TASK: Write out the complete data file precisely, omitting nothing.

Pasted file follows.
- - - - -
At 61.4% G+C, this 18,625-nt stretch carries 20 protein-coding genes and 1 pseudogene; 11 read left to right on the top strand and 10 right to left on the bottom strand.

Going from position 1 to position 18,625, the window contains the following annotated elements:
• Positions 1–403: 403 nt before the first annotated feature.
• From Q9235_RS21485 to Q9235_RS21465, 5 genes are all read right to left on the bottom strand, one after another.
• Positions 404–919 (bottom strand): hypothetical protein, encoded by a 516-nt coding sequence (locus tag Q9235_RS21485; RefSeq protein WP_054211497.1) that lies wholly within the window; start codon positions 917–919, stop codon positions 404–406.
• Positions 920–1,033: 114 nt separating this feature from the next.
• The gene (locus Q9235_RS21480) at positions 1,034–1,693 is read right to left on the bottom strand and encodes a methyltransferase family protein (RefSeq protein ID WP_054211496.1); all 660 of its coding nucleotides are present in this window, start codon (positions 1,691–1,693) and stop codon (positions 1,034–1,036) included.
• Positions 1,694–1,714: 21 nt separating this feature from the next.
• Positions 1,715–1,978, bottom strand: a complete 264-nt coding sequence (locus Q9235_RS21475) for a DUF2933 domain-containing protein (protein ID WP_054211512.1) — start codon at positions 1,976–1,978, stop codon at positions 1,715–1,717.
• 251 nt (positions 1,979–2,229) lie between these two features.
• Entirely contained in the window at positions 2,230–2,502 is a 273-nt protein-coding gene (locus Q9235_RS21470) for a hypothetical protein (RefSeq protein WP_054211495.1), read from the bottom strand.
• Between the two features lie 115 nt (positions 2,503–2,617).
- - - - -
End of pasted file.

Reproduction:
At 61.4% G+C, this 18,625-nt stretch carries 20 protein-coding genes and 1 pseudogene; 11 read left to right on the top strand and 10 right to left on the bottom strand.

Going from position 1 to position 18,625, the window contains the following annotated elements:
• Positions 1–403: 403 nt before the first annotated feature.
• From Q9235_RS21485 to Q9235_RS21465, 5 genes are all read right to left on the bottom strand, one after another.
• Positions 404–919 (bottom strand): hypothetical protein, encoded by a 516-nt coding sequence (locus tag Q9235_RS21485; RefSeq protein WP_054211497.1) that lies wholly within the window; start codon positions 917–919, stop codon positions 404–406.
• Positions 920–1,033: 114 nt separating this feature from the next.
• The gene (locus Q9235_RS21480) at positions 1,034–1,693 is read right to left on the bottom strand and encodes a methyltransferase family protein (RefSeq protein ID WP_054211496.1); all 660 of its coding nucleotides are present in this window, start codon (positions 1,691–1,693) and stop codon (positions 1,034–1,036) included.
• Positions 1,694–1,714: 21 nt separating this feature from the next.
• Positions 1,715–1,978, bottom strand: a complete 264-nt coding sequence (locus Q9235_RS21475) for a DUF2933 domain-containing protein (protein ID WP_054211512.1) — start codon at positions 1,976–1,978, stop codon at positions 1,715–1,717.
• 251 nt (positions 1,979–2,229) lie between these two features.
• Entirely contained in the window at positions 2,230–2,502 is a 273-nt protein-coding gene (locus Q9235_RS21470) for a hypothetical protein (RefSeq protein WP_054211495.1), read from the bottom strand.
• Between the two features lie 115 nt (positions 2,503–2,617).